“Take cover! Prepare to fire! Medic!”
I was never able to adjust to the frantic cries accompanying my war heroes’ flashbacks and night terrors. As I rolled over to shake him, the smell of sweat mingled with fear repulsed me.
“Wake up honey! Wake up! You’re having another dream!”
“Yeah, was a bad one.”
He swung his legs and feet over the side of the bed, slumping over in despair. Slowly, he moved into an upright position and stared off into space. It had been another night of tossing, turning and counting tiles on the ceiling until nearly daybreak. When, he did finally doze off, the relentless nightmares had returned.
“Gonna’ get a shower.”
“Do you want me to scramble you some eggs?”
“No Pam, no sense in both of us losing sleep. Get some more rest. I’ll just take a quick shower, grab a cup of coffee at the corner and go for a walk.”
I heard the sounds of the shower running, and the click of the door as he stepped inside, shutting it behind him. My man did not sing in the shower; if he had, he would have made up the words as he went along. He learned to do things for himself at a very early age. His dad, when around, neglected basic needs of the dozen children he fathered. He eventually deserted them, leaving the love of my life to fend for himself, his mother and siblings. He hunted small game, killing rabbits and squirrels to fill empty stomachs.
Audie Murphy, the most highly decorated and famed World War II hero incessantly battled depression, insomnia and nightmares, telltale signs of battle fatigue. Doctors at V-A-hospitals charted his symptoms and prescribed sleeping pills, advising Audie to try to forget the war. Easy for them to say… As they sat in starched white coats, trousers and matching shoes, he still saw the world through camouflage eyes.
Audie had a photographic memory, which was a big asset in his role as famed movie actor. It’s ironic; the memory that helped him to remember page after page of script dialogue, would not allow him to nail shut shutters and boards housing bitter memories. His mind served as a movie theater projector, rolling a non-stop documentary of the enemy attacking and buddies killed in action.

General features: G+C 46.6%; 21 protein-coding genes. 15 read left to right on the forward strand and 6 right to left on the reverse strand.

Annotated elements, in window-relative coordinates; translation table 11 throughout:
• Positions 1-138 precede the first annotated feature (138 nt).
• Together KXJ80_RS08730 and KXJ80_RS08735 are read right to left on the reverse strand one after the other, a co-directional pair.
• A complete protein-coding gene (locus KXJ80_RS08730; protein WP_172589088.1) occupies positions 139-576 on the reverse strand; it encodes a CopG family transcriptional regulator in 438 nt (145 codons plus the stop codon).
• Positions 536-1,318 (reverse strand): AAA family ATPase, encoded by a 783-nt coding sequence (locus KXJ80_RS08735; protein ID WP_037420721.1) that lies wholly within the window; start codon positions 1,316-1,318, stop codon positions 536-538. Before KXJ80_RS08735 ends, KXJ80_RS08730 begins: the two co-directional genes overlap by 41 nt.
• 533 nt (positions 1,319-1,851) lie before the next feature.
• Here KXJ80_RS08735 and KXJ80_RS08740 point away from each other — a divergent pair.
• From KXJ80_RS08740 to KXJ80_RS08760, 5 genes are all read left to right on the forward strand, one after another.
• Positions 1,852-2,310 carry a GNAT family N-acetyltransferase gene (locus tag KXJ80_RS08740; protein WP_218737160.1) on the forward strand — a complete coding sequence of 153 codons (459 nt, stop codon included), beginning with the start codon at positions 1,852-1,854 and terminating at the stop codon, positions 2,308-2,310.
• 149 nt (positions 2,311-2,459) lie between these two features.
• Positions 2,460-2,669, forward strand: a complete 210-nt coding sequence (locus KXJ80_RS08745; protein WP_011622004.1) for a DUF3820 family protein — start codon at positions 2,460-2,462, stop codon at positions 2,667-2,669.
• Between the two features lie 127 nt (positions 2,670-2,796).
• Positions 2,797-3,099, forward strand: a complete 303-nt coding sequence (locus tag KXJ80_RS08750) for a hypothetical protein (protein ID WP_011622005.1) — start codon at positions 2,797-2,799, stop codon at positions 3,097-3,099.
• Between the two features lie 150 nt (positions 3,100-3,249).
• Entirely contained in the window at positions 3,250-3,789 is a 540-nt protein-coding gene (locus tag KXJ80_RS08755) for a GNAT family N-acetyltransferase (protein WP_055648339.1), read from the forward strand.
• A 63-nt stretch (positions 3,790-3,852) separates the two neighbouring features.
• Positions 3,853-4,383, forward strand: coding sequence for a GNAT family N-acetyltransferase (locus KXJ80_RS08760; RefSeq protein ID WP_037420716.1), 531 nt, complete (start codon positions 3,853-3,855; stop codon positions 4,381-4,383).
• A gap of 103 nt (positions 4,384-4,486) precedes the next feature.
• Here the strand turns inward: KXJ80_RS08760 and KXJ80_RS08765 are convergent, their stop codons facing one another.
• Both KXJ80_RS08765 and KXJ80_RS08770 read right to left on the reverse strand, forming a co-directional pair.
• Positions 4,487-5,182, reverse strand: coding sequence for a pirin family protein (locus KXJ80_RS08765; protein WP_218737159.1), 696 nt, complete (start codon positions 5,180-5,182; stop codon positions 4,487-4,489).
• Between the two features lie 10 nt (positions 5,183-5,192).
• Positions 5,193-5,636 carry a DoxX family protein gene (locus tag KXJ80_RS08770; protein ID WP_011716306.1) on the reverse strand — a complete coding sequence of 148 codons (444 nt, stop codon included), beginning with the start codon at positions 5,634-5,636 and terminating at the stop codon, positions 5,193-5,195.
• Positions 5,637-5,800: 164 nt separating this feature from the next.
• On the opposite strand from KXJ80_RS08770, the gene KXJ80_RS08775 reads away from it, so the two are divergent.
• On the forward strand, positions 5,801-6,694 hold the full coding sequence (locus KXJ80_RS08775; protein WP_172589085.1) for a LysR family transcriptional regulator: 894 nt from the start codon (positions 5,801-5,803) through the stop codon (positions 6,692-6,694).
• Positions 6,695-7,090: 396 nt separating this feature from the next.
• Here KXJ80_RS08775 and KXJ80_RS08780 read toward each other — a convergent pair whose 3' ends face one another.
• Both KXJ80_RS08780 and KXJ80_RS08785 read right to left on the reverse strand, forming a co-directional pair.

I hoped and prayed his doctors would find a safe medication to allow him to sleep. Once, he had been addicted to a prescription for sleeping pills. Through raw courage and fortitude, he rented a motel room and shook the addiction cold turkey. He was able to get clean and became an advocate to countless veterans, raising attention of the nation to needs of men and women who fought a private war behind closed doors.
As he quietly exited the bathroom, I viewed his 5ft.10’’ frame moving in the shadows toward the doorway to the hall. I never tired of seeing his perfect posture and air of confidence as he walked within our home or across the silver screen. It was love at first sight when we met; I was already his fan. His wavy brown hair, impish grin, and hazel eyes set my heart aflutter. I knew the stories whispered behind my back were true, but my love would never die. Was his weakness for gambling a means of escape from the torment in his mind?
My memories never fade. Audie was taking a flight in a private plane with a small group. I answered the telephone and my life shifted from wife to widow in the blink of an eye. There had been an accident. The famed war hero, famed Hollywood actor, my husband, Audie Murphy was dead. Following his funeral, I faced bare facts. I was not only a widow; I was a woman in need of money to pay off my husband’s debts. He had earned millions of dollars as a box office success, but squandered our income on gambling.
Leaving fame and lost fortune behind, I moved to a Virginia apartment and went to work as clerk in a nearby veteran’s facility, Sepulveda VA Hospital and Care Center. My heart ached for the patients and I gladly served them for the next thirty-five years as a patient liaison. It seemed the nation was deaf and blind to their plight. I became their voice in the wilderness of apathy and red tape. I desired no recognition, only pleaded for the well-deserved honor, respect and recognition to all returning veterans.
Audie Murphy died at the age of 46 in 1971.
His wife Pamela died at the age of 90 in 2010.
Audie Murphy was also an accomplished songwriter.
His best-known composition is a country-western song titled “Shutters and Boards.”
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